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LBJ and Grassroots Federalism: Congressman Bob Poage, Race, and Change in Texas reveals the local ramifications of federal policy. Three case studies in the rising career of Lyndon B. Johnson show this in action: LBJ's formative experience as a New Dealer directing the National Youth Administration (NYA) in Texas; his key role as senate majority leader in breaking the deadlock to secure funds for the Lake Waco dam project; and the cumulative effect of his Great Society policies on urban renewal and educational reform among the Mexican American community in Waco.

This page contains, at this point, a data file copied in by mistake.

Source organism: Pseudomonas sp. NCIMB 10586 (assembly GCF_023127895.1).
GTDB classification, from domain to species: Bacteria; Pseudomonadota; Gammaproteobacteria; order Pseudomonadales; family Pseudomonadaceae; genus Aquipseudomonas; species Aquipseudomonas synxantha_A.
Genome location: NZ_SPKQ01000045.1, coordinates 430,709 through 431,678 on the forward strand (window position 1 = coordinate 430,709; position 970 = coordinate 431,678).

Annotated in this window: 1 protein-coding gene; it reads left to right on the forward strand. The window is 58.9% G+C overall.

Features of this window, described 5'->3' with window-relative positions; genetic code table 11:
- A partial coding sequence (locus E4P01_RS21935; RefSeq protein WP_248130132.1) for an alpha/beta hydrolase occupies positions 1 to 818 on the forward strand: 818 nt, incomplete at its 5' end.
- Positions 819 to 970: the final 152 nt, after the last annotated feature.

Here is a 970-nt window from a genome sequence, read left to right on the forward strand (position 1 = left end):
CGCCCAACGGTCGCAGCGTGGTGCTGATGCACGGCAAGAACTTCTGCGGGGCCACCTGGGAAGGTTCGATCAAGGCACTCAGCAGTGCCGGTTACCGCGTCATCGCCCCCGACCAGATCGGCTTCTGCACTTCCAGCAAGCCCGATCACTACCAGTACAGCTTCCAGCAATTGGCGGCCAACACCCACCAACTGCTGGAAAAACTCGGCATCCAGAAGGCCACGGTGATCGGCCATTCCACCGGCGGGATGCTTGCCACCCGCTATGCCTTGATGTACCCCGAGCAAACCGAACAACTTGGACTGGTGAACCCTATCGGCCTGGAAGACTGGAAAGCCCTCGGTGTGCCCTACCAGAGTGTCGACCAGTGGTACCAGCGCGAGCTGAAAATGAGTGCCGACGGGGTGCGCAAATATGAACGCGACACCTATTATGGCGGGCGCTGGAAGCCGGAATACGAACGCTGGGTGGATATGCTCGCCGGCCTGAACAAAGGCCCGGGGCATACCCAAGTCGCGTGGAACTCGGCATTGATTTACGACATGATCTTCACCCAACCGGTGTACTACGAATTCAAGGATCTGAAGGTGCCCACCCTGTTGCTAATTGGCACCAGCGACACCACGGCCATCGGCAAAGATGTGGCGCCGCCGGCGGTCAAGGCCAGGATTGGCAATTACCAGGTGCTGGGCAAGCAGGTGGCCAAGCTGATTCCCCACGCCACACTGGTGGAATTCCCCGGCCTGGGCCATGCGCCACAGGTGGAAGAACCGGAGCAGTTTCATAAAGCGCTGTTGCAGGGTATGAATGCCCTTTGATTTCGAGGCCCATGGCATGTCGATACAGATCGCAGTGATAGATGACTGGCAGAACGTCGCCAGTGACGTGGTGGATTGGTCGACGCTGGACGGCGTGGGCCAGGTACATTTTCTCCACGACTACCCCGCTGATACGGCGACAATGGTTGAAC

In each of these initiatives, Bob Poage—though far more politically conservative than Johnson—served as a conduit between LBJ and citizen activists in Poage’s congressional district, affirming the significance of grassroots engagement even during an era usually associated with centralization.

Robert Harold Duke's careful analysis in LBJ and Grassroots Federalism also offers a unique insight into a transformational period when the federal government broke down barriers and opened doors to the engagement of African Americans and Mexican Americans in community planning processes and social policy.

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